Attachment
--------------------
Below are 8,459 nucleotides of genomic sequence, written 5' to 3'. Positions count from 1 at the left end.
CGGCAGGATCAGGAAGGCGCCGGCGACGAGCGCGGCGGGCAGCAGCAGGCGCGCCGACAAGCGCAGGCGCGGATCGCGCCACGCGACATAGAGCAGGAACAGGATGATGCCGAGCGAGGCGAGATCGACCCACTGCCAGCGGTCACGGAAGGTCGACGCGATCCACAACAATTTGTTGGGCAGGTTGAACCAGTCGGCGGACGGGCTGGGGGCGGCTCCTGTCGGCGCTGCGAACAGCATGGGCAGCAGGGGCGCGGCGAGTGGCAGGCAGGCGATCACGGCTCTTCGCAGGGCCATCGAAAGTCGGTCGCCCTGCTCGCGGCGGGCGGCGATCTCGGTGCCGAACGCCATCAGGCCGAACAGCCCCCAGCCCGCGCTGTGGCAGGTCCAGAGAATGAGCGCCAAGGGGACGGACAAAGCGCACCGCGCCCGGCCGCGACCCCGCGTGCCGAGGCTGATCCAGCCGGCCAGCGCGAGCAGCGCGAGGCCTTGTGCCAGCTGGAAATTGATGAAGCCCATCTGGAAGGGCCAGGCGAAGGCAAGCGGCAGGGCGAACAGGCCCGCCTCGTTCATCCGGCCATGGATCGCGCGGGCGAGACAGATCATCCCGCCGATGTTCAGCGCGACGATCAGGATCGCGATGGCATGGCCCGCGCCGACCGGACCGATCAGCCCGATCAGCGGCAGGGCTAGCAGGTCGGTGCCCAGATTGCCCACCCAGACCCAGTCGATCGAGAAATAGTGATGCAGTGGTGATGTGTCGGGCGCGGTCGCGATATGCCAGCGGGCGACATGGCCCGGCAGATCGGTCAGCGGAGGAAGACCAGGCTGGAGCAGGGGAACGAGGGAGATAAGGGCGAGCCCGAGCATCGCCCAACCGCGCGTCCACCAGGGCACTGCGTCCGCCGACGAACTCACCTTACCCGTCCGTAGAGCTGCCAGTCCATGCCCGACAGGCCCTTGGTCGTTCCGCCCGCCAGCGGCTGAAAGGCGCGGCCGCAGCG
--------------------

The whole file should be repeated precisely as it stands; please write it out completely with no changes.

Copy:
Below are 8,459 nucleotides of genomic sequence, written 5' to 3'. Positions count from 1 at the left end.
CGGCAGGATCAGGAAGGCGCCGGCGACGAGCGCGGCGGGCAGCAGCAGGCGCGCCGACAAGCGCAGGCGCGGATCGCGCCACGCGACATAGAGCAGGAACAGGATGATGCCGAGCGAGGCGAGATCGACCCACTGCCAGCGGTCACGGAAGGTCGACGCGATCCACAACAATTTGTTGGGCAGGTTGAACCAGTCGGCGGACGGGCTGGGGGCGGCTCCTGTCGGCGCTGCGAACAGCATGGGCAGCAGGGGCGCGGCGAGTGGCAGGCAGGCGATCACGGCTCTTCGCAGGGCCATCGAAAGTCGGTCGCCCTGCTCGCGGCGGGCGGCGATCTCGGTGCCGAACGCCATCAGGCCGAACAGCCCCCAGCCCGCGCTGTGGCAGGTCCAGAGAATGAGCGCCAAGGGGACGGACAAAGCGCACCGCGCCCGGCCGCGACCCCGCGTGCCGAGGCTGATCCAGCCGGCCAGCGCGAGCAGCGCGAGGCCTTGTGCCAGCTGGAAATTGATGAAGCCCATCTGGAAGGGCCAGGCGAAGGCAAGCGGCAGGGCGAACAGGCCCGCCTCGTTCATCCGGCCATGGATCGCGCGGGCGAGACAGATCATCCCGCCGATGTTCAGCGCGACGATCAGGATCGCGATGGCATGGCCCGCGCCGACCGGACCGATCAGCCCGATCAGCGGCAGGGCTAGCAGGTCGGTGCCCAGATTGCCCACCCAGACCCAGTCGATCGAGAAATAGTGATGCAGTGGTGATGTGTCGGGCGCGGTCGCGATATGCCAGCGGGCGACATGGCCCGGCAGATCGGTCAGCGGAGGAAGACCAGGCTGGAGCAGGGGAACGAGGGAGATAAGGGCGAGCCCGAGCATCGCCCAACCGCGCGTCCACCAGGGCACTGCGTCCGCCGACGAACTCACCTTACCCGTCCGTAGAGCTGCCAGTCCATGCCCGACAGGCCCTTGGTCGTTCCGCCCGCCAGCGGCTGAAAGGCGCGGCCGCAGCG